Can you see how this picture illustrates the formula for the sum of the first six cube numbers?

Some puzzles requiring no knowledge of knot theory, just a careful inspection of the patterns. A glimpse of the classification of knots and a little about prime knots, crossing numbers and. . . .

The picture illustrates the sum 1 + 2 + 3 + 4 = (4 x 5)/2. Prove the general formula for the sum of the first n natural numbers and the formula for the sum of the cubes of the first n natural. . . .

Three frogs hopped onto the table. A red frog on the left a green in the middle and a blue frog on the right. Then frogs started jumping randomly over any adjacent frog. Is it possible for them to. . . .

Mark a point P inside a closed curve. Is it always possible to find two points that lie on the curve, such that P is the mid point of the line joining these two points?

What happens to the perimeter of triangle ABC as the two smaller circles change size and roll around inside the bigger circle?

A blue coin rolls round two yellow coins which touch. The coins are the same size. How many revolutions does the blue coin make when it rolls all the way round the yellow coins? Investigate for a. . . .

We are given a regular icosahedron having three red vertices. Show that it has a vertex that has at least two red neighbours.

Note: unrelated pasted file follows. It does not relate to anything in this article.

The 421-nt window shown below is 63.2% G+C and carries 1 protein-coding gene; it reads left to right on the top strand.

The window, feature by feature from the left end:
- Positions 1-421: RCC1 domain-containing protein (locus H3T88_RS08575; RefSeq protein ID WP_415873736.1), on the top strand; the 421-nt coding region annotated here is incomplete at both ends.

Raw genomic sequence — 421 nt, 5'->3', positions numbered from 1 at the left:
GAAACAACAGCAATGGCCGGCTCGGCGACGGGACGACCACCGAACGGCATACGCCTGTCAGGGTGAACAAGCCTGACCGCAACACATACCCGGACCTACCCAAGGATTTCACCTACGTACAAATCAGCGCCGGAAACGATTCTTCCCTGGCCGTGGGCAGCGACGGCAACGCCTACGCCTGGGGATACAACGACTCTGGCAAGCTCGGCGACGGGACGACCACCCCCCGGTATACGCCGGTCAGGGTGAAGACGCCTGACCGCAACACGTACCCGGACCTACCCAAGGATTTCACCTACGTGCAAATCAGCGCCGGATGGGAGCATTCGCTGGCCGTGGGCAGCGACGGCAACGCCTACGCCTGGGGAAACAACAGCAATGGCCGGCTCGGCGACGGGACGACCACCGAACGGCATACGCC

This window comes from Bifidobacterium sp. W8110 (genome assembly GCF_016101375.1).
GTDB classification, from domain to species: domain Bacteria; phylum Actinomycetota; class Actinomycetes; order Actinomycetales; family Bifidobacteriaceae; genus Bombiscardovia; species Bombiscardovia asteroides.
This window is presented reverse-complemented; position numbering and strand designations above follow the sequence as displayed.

To avoid losing think of another very well known game where the patterns of play are similar.

Your data is a set of positive numbers. What is the maximum value that the standard deviation can take?

Use the animation to help you work out how many lines are needed to draw mystic roses of different sizes.

Build gnomons that are related to the Fibonacci sequence and try to explain why this is possible.

The aim of the game is to slide the green square from the top right hand corner to the bottom left hand corner in the least number of moves.

The triangle OMN has vertices on the axes with whole number co-ordinates. How many points with whole number coordinates are there on the hypotenuse MN?

Some students have been working out the number of strands needed for different sizes of cable. Can you make sense of their solutions?

Problem solving is at the heart of the NRICH site. All the problems give learners opportunities to learn, develop or use mathematical concepts and skills. Read here for more information.

Jo made a cube from some smaller cubes, painted some of the faces of the large cube, and then took it apart again. 45 small cubes had no paint on them at all. How many small cubes did Jo use?

Show that all pentagonal numbers are one third of a triangular number.

The opposite vertices of a square have coordinates (a,b) and (c,d). What are the coordinates of the other vertices?

Find the point whose sum of distances from the vertices (corners) of a given triangle is a minimum.

Can you find a rule which connects consecutive triangular numbers?

Can you visualise whether these nets fold up into 3D shapes? Watch the videos each time to see if you were correct.

Can you find a rule which relates triangular numbers to square numbers?

The reader is invited to investigate changes (or permutations) in the ringing of church bells, illustrated by braid diagrams showing the order in which the bells are rung.